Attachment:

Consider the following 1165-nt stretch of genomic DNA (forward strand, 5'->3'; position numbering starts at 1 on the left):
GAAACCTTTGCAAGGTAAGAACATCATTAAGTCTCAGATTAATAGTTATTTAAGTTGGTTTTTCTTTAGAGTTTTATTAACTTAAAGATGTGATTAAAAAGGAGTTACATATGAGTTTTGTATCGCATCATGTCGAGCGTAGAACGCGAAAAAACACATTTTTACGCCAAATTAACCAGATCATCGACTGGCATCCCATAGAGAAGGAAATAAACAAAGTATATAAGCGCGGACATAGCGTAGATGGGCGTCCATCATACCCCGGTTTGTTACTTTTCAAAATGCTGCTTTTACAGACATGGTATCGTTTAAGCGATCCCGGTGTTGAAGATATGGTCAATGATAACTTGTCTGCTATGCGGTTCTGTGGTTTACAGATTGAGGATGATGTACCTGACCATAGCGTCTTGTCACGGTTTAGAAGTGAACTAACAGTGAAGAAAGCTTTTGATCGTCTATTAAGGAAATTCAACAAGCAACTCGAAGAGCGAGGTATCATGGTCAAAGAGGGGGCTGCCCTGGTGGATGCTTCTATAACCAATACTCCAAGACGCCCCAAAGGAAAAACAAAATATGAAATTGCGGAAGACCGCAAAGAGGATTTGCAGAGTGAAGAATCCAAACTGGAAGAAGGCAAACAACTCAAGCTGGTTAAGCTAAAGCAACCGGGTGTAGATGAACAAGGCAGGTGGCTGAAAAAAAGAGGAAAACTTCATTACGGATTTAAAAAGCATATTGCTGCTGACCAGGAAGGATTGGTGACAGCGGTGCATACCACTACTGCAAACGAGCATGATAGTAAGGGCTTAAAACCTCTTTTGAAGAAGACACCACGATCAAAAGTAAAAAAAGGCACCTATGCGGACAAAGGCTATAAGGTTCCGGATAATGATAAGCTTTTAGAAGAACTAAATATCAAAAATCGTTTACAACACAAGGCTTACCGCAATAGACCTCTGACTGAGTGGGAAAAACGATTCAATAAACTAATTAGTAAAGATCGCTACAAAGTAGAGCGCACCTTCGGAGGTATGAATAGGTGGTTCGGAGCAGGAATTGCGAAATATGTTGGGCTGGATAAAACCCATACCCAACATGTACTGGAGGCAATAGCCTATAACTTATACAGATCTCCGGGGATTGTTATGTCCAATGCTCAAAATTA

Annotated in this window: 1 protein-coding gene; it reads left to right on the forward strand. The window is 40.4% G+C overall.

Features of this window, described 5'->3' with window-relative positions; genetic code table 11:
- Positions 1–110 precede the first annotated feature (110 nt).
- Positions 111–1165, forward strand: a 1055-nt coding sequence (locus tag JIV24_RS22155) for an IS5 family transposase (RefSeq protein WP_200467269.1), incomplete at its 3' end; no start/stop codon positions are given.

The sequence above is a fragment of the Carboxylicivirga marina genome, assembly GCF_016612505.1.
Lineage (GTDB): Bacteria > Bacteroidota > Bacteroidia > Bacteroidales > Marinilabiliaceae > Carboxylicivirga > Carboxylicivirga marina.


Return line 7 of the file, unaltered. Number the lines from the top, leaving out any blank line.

The sequence above is a fragment of the Carboxylicivirga marina genome, assembly GCF_016612505.1.